Marquez recovered from an error early in the race to win the dramatic third of four Spanish rounds in 2017.  Following his blown engine in Britain and his win in the rain at Misano, the young Catalan wonder looked to gather momentum heading into the three-races-in-three-weeks hell of the Pacific flyaway. The podium celebration, also featuring teammate Dani Pedrosa and the then-exiled Jorge Lorenzo, took us back to the old days of 2013. The prospect of settling the championship in Valencia, however, diminished.

Last year, Marc Marquez had likely grown weary hearing about how great the Ducati is, how great Dovizioso and Lorenzo are, how they’d been making a chump of him since August. Marc Marquez, despite his calm exterior, is a fiercely competitive young man. A year ago, in front of his home fans, with no pressure and no real incentive other than pride, he went out and beat Andrea Dovizioso and a surprisingly competitive Andrea Iannone (SUZ), assuring his followers that he may be many things, but a chump isn’t one of them.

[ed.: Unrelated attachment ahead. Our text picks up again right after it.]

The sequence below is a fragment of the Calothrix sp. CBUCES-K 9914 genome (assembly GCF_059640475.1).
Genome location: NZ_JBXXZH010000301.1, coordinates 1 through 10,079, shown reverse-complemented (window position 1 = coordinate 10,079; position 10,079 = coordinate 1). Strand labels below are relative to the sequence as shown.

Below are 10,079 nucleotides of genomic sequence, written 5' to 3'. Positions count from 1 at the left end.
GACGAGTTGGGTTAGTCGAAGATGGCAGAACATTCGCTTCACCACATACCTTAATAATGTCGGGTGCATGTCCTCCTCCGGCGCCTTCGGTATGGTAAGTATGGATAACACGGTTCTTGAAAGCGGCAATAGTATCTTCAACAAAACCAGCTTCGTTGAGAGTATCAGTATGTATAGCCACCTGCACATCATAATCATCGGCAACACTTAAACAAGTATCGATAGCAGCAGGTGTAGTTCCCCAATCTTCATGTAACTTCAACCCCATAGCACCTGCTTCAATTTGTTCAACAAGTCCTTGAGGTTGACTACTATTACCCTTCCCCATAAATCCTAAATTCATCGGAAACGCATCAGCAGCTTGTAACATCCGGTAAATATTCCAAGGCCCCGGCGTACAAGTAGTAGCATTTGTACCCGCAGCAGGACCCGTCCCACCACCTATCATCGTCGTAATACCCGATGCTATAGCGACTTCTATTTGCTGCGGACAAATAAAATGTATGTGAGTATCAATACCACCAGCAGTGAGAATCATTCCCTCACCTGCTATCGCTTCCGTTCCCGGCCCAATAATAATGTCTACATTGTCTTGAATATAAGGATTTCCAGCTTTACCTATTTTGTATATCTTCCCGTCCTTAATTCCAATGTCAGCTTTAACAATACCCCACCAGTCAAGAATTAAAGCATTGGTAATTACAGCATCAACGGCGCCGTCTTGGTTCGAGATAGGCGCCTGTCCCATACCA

Zarco Out; Kallio In 

The messy situation at the KTM factory team has, for the time being, been resolved. Disaffected Frenchman Johann Zarco, who had requested out of his 2020 contract, was removed from the remainder of his 2019 contract in favor of test rider Mika Kallio, who will race in Aragon this weekend. Zarco’s fall from grace has become rapid, and many readers of other, less enlightened publications are highly critical of his comportment.

My take is that he realized he had made a losing bet—regardless of how it got made—accepting the contract offer from KTM without having first resolved the interest from Honda, which probably would also have been a mistake, too, in that JZ needs a Yamaha or Suzuki beneath him. It wasn’t going to get any better this year or next. He is currently losing face, but is a talented rider who, like Lorenzo, needs a specific type of bike to be successful, and for Zarco, the KTM wasn’t it. It is not impossible to get resurrected from Test Rider to Rider in MotoGP; paging Jonas Folger. One thing for certain is that, career-wise, Zarco cannot afford any more face-plants; the next one will probably be his last.